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By Cassie Coughlin | Staff Writer
Cartoons that aired in the late ‘90s and early 2000s remain an iconic staple among millennial college students.
“Hey Arnold,” “Courage the Cowardly Dog,” “The Powder Puff Girls,” “Rocket Power,” and “SpongeBob” are just a few cartoons that students reminisced as being major components of their childhood.
Cartoons such as these left such a large impact on students; they still remember what they enjoyed so much about them.
“‘Courage the Cowardly Dog’ was weird and different and I liked the animation style,” said student Sierra White.
The cartoon “Courage the Cowardly Dog,” which originally aired on Cartoon Network, seemed to be especially popular. Out of the the five students I referenced, four mentioned “Courage the Cowardly Dog” in their list of top ‘90s cartoon staples.
Cartoons during this time seemed to be so enjoyable because people related to or idolized the characters featured.
“I liked ‘Rocket Power’ because I was the typical kid who wanted to be a pro skateboarder when I grew up, then I realized how impossible this was given my physique,” said student Erik Moore.
“‘Lizzie McGuire’ was my favorite because I wanted to be her, I still do,” said student Nadeen Qaqish.
Television networks that aired some of these iconic cartoons, like Nickelodeon and Disney Channel, have caught on to just how popular these shows remain. The networks recognized that the popularity was so high that they decided to bring the shows back.
Nickelodeon dedicated a whole night in October to bring back some of their classic ‘90s cartoons on a program called, The Splat.
During its debut, The Splat featured “All That,” “The Angry Beavers,” “Are You Afraid of the Dark?,” “CatDog,”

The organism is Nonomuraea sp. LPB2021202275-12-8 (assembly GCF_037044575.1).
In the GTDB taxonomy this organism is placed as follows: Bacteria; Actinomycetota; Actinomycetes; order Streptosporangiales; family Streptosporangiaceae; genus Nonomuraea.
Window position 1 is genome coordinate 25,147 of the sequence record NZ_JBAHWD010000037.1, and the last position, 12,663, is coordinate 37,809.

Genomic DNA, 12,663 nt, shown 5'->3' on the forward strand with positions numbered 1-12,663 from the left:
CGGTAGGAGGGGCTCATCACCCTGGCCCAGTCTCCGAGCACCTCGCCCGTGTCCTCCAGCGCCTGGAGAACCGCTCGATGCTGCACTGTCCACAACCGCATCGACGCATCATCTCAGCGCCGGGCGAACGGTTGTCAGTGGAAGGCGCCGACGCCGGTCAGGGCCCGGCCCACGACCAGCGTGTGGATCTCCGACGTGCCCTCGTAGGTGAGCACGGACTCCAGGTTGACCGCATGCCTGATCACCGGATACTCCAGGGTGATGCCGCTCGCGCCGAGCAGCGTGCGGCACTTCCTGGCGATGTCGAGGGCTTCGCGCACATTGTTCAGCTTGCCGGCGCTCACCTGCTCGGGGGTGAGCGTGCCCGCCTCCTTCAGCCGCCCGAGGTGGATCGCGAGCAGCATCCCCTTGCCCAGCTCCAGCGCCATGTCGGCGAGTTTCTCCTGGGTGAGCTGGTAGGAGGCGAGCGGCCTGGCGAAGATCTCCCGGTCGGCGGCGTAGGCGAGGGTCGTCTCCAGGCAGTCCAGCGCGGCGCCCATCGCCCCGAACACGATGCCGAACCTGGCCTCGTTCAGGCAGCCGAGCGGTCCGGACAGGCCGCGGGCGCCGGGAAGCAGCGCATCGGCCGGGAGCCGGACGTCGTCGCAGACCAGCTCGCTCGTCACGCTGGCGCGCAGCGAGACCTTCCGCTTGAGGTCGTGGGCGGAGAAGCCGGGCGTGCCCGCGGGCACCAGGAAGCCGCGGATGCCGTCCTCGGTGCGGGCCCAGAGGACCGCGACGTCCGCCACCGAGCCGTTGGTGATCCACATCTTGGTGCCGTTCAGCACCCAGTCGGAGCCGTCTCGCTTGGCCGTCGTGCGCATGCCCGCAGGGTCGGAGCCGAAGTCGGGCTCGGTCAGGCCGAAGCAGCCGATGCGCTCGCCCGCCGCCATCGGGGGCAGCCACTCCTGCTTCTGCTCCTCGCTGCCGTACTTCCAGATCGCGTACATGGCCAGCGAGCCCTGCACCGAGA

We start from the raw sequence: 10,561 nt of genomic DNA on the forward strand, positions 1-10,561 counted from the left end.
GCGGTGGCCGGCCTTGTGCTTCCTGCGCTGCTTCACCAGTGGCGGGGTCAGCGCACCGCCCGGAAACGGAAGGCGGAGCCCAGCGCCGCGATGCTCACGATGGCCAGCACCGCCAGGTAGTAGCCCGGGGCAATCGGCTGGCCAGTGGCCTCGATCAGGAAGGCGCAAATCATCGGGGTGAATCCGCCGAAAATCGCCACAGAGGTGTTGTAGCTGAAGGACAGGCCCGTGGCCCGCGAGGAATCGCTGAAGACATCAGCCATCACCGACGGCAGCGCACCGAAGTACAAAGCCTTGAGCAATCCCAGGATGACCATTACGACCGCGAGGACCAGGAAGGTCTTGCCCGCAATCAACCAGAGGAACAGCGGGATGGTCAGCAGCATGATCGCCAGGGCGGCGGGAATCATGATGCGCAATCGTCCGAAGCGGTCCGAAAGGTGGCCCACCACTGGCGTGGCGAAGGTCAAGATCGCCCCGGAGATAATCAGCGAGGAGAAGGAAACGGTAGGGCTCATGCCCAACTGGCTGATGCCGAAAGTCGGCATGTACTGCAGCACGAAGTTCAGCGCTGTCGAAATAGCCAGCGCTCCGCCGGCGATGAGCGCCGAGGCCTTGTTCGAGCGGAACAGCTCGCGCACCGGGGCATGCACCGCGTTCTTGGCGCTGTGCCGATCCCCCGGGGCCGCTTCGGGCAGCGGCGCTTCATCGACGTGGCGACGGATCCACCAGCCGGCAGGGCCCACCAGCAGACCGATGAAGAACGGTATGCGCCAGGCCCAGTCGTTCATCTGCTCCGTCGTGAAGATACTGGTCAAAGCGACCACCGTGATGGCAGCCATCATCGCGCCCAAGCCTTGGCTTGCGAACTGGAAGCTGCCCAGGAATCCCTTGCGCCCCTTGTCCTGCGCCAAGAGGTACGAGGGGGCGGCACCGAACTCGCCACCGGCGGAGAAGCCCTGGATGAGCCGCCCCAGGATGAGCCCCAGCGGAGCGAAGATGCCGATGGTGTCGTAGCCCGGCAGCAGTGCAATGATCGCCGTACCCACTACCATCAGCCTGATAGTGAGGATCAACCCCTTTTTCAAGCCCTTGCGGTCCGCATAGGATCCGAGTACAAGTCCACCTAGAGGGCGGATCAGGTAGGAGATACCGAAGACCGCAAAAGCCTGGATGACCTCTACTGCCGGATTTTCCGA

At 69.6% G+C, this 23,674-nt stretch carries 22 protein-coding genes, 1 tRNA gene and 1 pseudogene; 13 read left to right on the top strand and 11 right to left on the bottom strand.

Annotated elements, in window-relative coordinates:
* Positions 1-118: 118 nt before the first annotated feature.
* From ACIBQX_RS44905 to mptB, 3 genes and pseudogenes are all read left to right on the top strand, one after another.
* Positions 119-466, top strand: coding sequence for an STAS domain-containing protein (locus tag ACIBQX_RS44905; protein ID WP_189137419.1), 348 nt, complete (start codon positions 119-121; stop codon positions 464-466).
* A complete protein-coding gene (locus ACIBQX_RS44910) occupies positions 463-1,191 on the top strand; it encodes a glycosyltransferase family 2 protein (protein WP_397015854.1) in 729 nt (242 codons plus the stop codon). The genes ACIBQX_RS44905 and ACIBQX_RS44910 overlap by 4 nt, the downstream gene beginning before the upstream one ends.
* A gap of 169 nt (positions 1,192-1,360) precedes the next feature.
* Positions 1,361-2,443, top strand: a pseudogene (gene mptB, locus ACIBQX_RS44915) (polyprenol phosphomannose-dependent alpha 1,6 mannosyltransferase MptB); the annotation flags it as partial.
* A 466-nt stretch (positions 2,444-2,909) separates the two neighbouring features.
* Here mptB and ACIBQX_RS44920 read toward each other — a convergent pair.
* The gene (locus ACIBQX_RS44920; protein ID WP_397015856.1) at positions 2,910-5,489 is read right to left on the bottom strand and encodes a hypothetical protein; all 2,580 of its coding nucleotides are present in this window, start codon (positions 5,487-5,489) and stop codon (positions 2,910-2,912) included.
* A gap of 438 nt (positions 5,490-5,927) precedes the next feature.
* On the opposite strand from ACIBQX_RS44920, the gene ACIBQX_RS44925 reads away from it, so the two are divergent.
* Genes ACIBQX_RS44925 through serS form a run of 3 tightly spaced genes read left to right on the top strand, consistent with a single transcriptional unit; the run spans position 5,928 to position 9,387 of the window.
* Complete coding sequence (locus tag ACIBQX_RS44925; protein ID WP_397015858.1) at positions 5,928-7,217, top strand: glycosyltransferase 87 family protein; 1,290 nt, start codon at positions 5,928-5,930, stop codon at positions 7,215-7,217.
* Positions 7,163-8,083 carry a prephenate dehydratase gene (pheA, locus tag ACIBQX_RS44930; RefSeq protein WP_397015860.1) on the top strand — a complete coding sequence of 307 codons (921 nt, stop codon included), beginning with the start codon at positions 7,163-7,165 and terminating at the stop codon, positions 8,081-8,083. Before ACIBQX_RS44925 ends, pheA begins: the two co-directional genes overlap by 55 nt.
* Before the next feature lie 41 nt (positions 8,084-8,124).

“Clarissa Explains It All,” “Hey Arnold!,” “Hey Dude,” “Kenan & Kel,” “The Ren & Stimpy Show,” “Legends of the Hidden Temple,” “Rocko’s Modern Life,” “Rugrats, Salute Your Shorts,” and “The Wild Thornberrys.”
If you happen to catch a rerun of one of these classic ‘90s cartoons, you might notice some not so kid friendly themes or language. An article by Thought Catalog argued that these classic cartoons featured content not suited for children.
“We see adults cheekily inserting jokes into kids’ shows that only parents will understand,” said Samantha Shokin.
Millennials aren’t oblivious to the subtle adult type humor or story lines featured in our beloved ‘90s cartoons.
“A lot of them had innuendos that only adults would catch, and that I am barely noticing now because I am an adult,” said White. “There are things that I wouldn’t consider appropriate but I don’t think it matters because children wouldn’t it.”
Just because this adult type humor and content is easily detected now that we’re adults, it doesn’t mean it changes our feelings toward these classics.
“Looking back, I appreciate ‘Dragon Ball Z’ a lot more because I understand the story line instead of just waiting for the fights,” said student John Orta.
Even though these cartoons might not be the latest trend, the creepy monsters from “Courage the Cowardly Dog,” the adventurers of the “Hey Arnold” crew, and the crazy things SpongeBob and Patrick got a hold of, remain iconic among millennial college students.
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